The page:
Duty Of TRIAL Court: Without fully adverting to the material on the record it must not blindly adopt the decision of the prosecution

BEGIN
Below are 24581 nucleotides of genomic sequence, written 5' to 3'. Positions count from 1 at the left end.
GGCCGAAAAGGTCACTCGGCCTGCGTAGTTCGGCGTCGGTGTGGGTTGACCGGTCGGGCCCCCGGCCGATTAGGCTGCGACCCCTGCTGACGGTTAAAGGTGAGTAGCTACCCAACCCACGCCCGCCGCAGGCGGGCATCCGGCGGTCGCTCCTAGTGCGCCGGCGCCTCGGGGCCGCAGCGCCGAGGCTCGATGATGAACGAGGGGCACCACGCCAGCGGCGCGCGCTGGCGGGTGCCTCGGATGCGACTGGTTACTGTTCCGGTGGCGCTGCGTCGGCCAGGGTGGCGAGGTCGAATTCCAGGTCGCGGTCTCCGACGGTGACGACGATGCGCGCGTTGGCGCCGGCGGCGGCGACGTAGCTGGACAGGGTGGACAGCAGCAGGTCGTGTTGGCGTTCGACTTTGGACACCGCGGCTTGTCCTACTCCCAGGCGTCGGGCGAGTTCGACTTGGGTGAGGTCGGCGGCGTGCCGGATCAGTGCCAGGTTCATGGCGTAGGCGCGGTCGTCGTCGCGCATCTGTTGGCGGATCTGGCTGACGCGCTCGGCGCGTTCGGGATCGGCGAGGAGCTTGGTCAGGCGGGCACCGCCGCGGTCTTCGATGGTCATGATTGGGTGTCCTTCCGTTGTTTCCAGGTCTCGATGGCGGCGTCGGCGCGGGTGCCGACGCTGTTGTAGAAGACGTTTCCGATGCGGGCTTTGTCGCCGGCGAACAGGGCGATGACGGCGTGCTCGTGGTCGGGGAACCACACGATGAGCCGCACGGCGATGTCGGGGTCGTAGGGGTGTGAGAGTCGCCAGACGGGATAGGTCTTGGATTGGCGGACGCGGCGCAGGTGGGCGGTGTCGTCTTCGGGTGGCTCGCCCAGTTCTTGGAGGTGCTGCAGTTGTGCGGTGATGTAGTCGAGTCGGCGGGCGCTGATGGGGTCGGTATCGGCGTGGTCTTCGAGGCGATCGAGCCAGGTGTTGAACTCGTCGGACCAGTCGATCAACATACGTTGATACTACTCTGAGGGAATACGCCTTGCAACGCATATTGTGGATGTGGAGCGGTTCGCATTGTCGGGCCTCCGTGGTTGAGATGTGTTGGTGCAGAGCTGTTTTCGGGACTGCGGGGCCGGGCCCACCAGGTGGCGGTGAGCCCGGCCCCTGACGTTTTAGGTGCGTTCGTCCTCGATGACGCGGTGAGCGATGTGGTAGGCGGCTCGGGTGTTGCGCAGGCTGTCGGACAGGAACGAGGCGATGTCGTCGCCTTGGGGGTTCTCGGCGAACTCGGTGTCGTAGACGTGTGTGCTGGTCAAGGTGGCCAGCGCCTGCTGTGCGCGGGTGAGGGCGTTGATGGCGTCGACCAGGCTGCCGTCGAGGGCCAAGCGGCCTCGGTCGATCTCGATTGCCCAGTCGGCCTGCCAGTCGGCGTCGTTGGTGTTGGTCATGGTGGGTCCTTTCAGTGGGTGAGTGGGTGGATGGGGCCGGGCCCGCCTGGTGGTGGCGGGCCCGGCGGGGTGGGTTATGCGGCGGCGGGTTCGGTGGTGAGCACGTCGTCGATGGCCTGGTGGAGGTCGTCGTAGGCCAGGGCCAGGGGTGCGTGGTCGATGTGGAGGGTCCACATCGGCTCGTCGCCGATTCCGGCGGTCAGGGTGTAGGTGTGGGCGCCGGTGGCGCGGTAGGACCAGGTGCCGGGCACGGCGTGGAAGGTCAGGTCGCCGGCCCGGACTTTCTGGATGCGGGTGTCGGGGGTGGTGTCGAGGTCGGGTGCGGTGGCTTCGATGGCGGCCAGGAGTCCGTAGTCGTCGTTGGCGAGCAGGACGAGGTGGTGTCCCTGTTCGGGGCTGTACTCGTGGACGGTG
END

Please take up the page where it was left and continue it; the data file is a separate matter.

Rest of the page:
13. The High Court then considered the scope and effect of Section 251-A, Criminal P.C. After adverting to some reported cases and comparing that section with Sections 207-A and 209, Criminal P.C. it took the view that under Section 251-A(2) the accused could only be discharged if, to quote its own words “no reasonable persons could come to the conclusion that there was any ground whatsoever to sustain the charge against the accused” The High Court concluded that the charge against the accused in this case could not be said to be groundless if it took the counsel five days to convince the trial Magistrate that it was so, and it took two and a half days for the counsel to attempt to convince the High Court that the charge was groundless. That Court, however, did not base its decision on this ground alone. In its opinion all the documents referred to in Section 207-A, Criminal P.C. were before the Magistrate who had, after a detailed scrutiny, written a lengthy judgment, but without discussing the statements of witnesses recorded by the Police under Section 161, Criminal P.C. This was considered to be one infirmity which exposed the order of discharge to attack on revision. In the High Court the counsel for the accused did not submit, that the Deviation Order was retrospective in the sense that it condoned the offence: that order was contended to be retrospective because the mill was told that exemption would be granted if certain conditions were satisfied and there was, therefore, no offence committed. Though the High Court did not consider this submission to be frivolous or liable to be lightly brushed aside, that Court was equally unable to hold that no reasonable person could possibly take a contrary view. This was one of the grounds on which the High Court did not agree with the order of discharge. The High Court further observed that the trial Court was not called upon at this initial stage of the proceeding to decide finally whether on a true construction of the notification, the circular letter and the correspondence, there would, on certain conditions being satisfied, be an exemption from the operation of the control order and there would therefore, be no offence at all. This question, according to the High Court, required a full argument at the hearing of the case, after the framing of the charge. In expressing a final opinion at that stage the Magistrate had in the view of the High Court, exceeded his jurisdiction under Section 251-A(2). Similarly, on the question of mens rea also a contrary view was considered by the High Court to be not only possible but highly probable and for this reason it did not agree with the learned Magistrate’s conclusion that the charge was groundless. That Court finally observed that having regard to the documents refer-red to in Section 173, Criminal P.C. there appeared a certain consistency of conduct or even collaboration amongst the accused persons so far as the alleged contravention of the control order is concerned and under the circumstances it could not be said that the charge of conspiracy was groundless. It was on this reasoning that the order of discharge was set aside and the case remanded to the Court of the Chief Presidency Magistrate. These appeals have been presented under Article 136. 14. In this Court we have been taken through the relevant material on the record and it is strongly contended on behalf of the appellants that the High Court has taken an erroneous view of law and has also exceeded its power under revisional jurisdiction and that the judgment under appeal has resulted in failure of justice. 15. We may first dispose of the argument on the meaning and scope of Section 251-A, Criminal P.C. This section reads: (1) When, in any case instituted on a Police report, the accused appears or is brought before a Magistrate at the commencement of the trial, such Magistrate shall satisfy himself that the documents referred to in Section 173 have been furnished to the accused, and if be finds that the accused has not been furnished with such documents or any of them, he shall cause them to be so furnished. (2) If, upon consideration of all the documents referred to in Section 173 and making such examination, if any, of the accused as the Magistrate thinks necessary and after giving the prosecution and the accused an opportunity of being heard, the Magistrate considers the charge against the accused to be groundless, he shall discharge him. (3) If, upon such documents being considered: such examination, if any, being made and the prosecution and the accused being given an opportunity of being heard, the Magistrate is of opinion that there is ground for presuming that the accused has committed an offence triable under this Chapter, which such Magistrate is competent to try, and which, in his opinion, could be adequately punished by him, he shall frame in writing a charge against the accused. (4) The charge shall then be read and explained to the accused and lie shall be asked whether he is guilty or claims to be tried. (5) If the accused pleads guilty, the Magistrate shall record the plea and may, in his discretion, convict him thereon. (6) If the accused refuses to plead, or does not plead, or claims to be tried, the magistrate shall fix a date for the examination of witnesses. (7) On the date so fixed the Magistrate shall proceed to take all such evidence as may be produced in support of the prosecution: Provided that the Magistrate may permit the cross-examination of any witness to be deferred until any other witness or witnesses have been examined, or recall any witness for further cross-examination. (8) The accused shall then be called upon to enter upon’ his defence and produce his evidence: and if the accused puts in any written statement, the Magistrate shall file it with the record. (9) If the accused, after he has entered upon his defence, applies to the Magistrate to issue any process for compelling the attendance of any witness for the purpose of examination or cross-examination or the production of any documents or other thing, the Magistrate shall issue such process unless he considers that such application should be refused on the ground that it is made for the purpose of vexation or delay or for defeating the ends of justice. Such ground shall be recorded by him in writing: Provided that, when the accused has cross-examined or had the opportunity of cross-examining any witness after the charge is framed, the attendance of such witness shall not be compelled under this section, unless the Magistrate is satisfied that it is necessary for the purpose of justice. (10) The Magistrate may, before summoning any witness on such application under Sub-section (9), require that his reasonable expenses incurred in attending for the purpose of the trial be deposited in Court. (11) If in any case under this section in which a charge has been framed, the Magistrate finds the accused not guilty he shall record an order of acquittal. (12) Where in any case under this section, the Magistrate does not proceed in accordance with the provisions of Section 349 or Section 562, he shall, if he finds the accused guilty, pass sentence upon (him) according to law. (13) In a case where a previous conviction is charged under the provisions of Section 221, Sub-section (7), and the accused does not admit that he has been previously convicted as alleged in the charge, the Magistrate may, after he has convicted the said accused under Sub-section (5) or Sub-section (12), take evidence in respect of the alleged previous conviction, and shall record a finding thereon. Though at the bar of this Court as also in the High Court considerable arguments and discussion centered round this point, in our opinion, the construction and meaning of this section so far as relevant for our purpose does not present any difficulty. Under Sub-section (2), if upon consideration of all the documents referred to in Section 173, Criminal P.C. and examining the accused, if considered necessary by the Magistrate and also after hearing both sides, the Magistrate considers the charge to be groundless, he must discharge the accused. This sub-section has to be read along with Sub-section (3), according to which, if after considering the documents and hearing the accused, the Magistrate thinks that there is ground for presuming that the accused has committed an offence triable under Chapter XXI of the Code with in the Magistrate’s competence and for which he can punish adequately, he has to frame in writing a charge against the accused. Reading the two sub-sections together it clearly means that if there is no ground for presuming that (he accused has committed an oftence, the charges must be considered to be groundless, which is the same thing as saving that there is no ground for framing the charges. This necessarily depends on the facts and circumstances of each case and the Magistrate is entitled and indeed has a duty to consider the entire material referred to in Sub-section (2). On the view that we have taken, we do not consider it necessary to refer to the various decided cases cited at the bar of this Court or discussed in the judgment of the High Court. 16. Coming now to the facts of this case, in our view, the question principally depends on the scope and effect of the notification dated September 22, 1949, the circular dated November 2, 1964 and the Deviation Order dated June 25, 1965. If, on this material, the Court comes to the conclusion that there is no ground for presuming that the accused has committed an offence, then it can appropriately consider the charge to be groundless and discharge the accused. The argument that the Court at the stage of framing the charges has not to apply its judicial mind for considering whether or not there is a ground for presuming the commission of the offence by the accused is not supportable either on the plain language of the section or on its judicial interpretation or on any other recognised principle of law. The order framing the charges does substantially affect the person’s liberty and it is not possible to countenance the view that the Court must automatically frame the charge merely because the prosecuting authorities, by relying on the documents referred to in Section 173, consider it proper to institute the case. The responsibility of framing the charges is that of the Court and it, has to judicially consider the question of doing so. Without fully adverting to the material on the record it must not blindly adopt the decision of the prosecution. – http://www.lawweb.in/2013/06/duty-of-court-while-framing-charge.html